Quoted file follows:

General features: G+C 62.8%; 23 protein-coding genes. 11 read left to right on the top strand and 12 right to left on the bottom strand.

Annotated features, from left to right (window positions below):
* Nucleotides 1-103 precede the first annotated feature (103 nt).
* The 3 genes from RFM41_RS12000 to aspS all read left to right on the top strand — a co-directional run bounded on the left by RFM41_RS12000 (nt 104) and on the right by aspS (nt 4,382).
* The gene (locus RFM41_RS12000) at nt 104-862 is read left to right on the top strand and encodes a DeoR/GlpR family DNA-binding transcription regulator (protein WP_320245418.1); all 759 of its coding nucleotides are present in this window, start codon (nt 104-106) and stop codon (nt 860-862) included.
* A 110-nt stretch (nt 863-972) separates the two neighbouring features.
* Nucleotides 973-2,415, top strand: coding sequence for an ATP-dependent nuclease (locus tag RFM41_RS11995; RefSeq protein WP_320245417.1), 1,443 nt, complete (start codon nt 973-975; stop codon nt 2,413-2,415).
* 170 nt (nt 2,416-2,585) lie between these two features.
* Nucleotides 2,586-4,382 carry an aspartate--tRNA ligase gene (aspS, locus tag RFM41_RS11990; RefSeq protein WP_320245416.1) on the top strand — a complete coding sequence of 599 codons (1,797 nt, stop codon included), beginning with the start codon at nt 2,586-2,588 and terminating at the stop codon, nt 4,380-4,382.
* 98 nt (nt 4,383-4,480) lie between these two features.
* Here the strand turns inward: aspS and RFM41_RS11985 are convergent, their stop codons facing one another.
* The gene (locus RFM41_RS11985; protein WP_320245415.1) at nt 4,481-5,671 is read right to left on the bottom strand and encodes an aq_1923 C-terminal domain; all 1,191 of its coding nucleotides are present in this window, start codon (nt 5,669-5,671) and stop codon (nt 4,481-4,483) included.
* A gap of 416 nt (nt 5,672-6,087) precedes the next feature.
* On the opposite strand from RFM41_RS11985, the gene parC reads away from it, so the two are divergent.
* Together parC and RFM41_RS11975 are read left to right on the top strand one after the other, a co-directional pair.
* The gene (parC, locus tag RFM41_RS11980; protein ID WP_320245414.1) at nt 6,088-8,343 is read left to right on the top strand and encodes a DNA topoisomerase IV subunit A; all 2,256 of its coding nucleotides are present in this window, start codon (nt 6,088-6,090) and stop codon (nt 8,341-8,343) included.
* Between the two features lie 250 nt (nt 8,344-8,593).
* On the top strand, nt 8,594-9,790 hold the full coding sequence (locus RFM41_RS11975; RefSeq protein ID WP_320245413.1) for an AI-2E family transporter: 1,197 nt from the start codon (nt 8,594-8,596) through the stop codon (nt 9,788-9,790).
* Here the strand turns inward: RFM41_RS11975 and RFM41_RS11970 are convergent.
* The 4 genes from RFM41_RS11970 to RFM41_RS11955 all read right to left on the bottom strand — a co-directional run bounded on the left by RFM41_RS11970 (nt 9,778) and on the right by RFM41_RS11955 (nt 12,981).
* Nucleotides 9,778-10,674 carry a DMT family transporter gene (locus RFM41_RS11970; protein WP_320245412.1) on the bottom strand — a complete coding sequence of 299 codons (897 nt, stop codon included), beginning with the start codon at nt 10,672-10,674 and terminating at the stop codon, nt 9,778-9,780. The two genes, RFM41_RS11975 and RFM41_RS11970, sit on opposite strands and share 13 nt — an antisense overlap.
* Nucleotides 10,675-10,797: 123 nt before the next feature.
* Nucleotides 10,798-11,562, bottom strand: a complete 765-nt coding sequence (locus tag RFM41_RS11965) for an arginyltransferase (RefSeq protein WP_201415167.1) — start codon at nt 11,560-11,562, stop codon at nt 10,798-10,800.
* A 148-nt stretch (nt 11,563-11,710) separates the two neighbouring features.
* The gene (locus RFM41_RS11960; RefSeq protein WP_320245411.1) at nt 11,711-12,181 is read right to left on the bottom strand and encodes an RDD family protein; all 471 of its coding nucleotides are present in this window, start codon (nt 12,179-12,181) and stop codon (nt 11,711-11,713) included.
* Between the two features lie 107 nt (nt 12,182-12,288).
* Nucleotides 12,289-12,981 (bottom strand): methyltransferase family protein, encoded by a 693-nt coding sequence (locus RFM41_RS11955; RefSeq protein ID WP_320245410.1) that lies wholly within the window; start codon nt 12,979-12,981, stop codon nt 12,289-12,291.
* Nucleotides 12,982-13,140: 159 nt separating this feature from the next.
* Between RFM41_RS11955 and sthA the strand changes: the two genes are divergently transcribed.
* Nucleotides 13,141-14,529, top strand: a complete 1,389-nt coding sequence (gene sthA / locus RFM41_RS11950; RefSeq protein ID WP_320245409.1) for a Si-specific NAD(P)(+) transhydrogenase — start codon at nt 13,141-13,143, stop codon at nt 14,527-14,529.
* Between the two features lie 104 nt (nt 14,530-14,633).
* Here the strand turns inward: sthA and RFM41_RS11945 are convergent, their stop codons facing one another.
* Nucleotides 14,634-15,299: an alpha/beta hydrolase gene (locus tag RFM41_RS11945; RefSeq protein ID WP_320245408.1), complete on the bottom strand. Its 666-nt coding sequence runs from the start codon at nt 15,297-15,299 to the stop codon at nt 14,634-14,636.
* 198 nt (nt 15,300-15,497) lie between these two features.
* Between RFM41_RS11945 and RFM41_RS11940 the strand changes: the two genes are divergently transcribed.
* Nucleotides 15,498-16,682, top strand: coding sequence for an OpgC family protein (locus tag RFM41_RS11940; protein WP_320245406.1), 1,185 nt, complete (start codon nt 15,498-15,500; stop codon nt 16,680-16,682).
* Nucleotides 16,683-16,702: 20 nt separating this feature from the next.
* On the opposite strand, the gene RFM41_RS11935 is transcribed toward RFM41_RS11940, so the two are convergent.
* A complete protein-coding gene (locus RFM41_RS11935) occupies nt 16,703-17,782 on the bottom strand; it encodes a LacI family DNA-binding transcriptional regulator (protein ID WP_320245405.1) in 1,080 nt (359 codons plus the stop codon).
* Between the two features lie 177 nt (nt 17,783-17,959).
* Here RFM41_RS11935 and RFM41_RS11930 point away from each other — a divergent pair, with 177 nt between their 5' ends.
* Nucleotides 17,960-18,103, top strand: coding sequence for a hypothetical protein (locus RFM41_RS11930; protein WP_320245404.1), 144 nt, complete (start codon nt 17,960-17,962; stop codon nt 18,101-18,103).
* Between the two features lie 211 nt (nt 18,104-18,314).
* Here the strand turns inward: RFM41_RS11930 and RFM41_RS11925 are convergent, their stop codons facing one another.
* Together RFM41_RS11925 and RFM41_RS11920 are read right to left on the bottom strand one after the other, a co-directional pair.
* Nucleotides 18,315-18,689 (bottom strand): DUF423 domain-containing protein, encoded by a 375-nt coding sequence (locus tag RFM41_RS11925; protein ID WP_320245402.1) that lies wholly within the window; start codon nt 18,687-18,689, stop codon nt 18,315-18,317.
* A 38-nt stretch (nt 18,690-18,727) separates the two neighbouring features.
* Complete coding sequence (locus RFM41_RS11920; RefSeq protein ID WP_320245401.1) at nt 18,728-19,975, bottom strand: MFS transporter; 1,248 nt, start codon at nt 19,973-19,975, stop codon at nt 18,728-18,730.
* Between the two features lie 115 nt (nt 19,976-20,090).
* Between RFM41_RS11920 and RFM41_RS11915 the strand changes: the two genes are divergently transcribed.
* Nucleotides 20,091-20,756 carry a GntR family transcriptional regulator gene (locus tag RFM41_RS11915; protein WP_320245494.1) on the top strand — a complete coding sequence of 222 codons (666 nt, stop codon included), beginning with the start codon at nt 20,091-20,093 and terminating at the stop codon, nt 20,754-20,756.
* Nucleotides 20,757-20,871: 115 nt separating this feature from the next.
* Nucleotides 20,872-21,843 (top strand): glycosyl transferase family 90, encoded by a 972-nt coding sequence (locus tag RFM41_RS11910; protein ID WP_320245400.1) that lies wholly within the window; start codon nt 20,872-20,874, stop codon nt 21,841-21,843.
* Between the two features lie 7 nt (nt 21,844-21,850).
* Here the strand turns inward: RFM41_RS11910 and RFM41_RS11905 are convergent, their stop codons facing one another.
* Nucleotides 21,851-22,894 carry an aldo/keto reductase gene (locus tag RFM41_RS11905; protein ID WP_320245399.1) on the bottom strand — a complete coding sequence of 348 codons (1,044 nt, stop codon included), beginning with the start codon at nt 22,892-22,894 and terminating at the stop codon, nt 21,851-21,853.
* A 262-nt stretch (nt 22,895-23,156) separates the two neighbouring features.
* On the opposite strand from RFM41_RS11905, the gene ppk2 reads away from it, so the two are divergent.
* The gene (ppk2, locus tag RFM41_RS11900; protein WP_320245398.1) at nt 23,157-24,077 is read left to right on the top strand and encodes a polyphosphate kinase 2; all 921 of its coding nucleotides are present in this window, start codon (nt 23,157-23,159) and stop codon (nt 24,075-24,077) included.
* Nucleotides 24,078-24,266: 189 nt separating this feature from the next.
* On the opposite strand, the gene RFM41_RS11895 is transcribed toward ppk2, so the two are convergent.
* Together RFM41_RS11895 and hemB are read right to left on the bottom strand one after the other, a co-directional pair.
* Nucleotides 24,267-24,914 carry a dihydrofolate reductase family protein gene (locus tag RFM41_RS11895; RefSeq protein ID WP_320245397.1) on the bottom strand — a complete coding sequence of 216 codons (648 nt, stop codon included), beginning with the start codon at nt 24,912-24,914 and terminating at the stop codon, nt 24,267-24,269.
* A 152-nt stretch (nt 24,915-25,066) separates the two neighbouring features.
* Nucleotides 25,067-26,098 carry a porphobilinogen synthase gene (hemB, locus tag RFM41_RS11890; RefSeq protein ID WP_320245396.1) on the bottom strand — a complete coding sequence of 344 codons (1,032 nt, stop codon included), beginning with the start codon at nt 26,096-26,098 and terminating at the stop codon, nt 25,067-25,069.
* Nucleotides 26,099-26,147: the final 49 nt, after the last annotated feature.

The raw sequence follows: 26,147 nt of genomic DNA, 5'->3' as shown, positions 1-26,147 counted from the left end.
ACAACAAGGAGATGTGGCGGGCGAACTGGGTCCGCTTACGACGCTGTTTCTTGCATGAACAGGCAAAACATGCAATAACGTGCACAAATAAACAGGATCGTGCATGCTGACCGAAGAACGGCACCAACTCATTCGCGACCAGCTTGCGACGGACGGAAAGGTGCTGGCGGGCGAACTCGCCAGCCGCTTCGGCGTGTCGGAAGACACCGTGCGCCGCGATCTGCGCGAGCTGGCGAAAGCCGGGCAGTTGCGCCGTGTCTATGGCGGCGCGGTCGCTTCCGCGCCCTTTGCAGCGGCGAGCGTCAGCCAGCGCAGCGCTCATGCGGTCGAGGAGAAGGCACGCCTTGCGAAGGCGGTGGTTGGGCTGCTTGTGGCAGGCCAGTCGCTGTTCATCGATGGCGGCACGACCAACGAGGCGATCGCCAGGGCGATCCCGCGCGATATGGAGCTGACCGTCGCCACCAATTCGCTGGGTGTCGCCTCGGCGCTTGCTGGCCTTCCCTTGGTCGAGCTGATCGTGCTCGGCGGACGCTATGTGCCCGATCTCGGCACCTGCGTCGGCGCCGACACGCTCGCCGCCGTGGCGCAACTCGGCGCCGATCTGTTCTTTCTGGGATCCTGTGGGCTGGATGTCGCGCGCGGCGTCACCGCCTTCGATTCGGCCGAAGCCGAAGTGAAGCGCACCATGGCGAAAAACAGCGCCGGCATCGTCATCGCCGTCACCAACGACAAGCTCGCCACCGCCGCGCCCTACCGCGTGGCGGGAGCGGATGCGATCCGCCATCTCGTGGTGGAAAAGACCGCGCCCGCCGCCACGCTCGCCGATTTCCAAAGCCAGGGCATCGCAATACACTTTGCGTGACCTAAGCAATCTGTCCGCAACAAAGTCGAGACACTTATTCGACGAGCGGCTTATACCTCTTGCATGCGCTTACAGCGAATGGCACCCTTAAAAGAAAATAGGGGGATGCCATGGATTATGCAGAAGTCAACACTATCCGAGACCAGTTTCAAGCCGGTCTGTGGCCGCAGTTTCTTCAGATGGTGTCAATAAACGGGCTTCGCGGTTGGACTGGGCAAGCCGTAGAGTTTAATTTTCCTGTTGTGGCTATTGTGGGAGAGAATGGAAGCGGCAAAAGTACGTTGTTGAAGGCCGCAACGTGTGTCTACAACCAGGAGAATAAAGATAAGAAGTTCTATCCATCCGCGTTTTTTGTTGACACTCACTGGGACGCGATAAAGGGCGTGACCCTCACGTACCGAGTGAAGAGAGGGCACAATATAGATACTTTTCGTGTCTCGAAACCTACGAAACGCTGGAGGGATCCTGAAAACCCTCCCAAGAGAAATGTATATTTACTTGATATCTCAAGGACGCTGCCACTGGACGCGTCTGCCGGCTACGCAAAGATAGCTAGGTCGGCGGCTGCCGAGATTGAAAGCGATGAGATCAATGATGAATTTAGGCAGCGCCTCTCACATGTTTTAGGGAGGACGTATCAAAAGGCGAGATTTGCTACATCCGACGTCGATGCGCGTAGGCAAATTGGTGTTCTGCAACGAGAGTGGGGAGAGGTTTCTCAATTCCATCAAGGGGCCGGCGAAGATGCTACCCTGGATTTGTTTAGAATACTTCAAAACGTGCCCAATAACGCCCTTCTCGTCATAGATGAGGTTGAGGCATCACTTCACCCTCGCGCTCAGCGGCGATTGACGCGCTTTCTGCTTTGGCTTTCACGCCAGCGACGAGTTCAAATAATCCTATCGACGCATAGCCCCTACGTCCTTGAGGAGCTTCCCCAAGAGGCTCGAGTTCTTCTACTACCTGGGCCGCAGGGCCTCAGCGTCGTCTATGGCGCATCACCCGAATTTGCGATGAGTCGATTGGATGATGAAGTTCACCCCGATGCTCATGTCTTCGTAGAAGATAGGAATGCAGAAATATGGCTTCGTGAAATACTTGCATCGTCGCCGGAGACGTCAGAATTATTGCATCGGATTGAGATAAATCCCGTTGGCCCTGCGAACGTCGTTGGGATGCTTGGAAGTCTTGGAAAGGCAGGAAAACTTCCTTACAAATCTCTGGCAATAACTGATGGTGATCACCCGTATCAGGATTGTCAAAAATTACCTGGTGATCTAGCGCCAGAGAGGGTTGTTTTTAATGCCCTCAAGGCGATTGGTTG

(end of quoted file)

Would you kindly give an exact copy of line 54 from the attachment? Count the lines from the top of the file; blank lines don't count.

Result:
* Between the two features lie 7 nt (nt 21,844-21,850).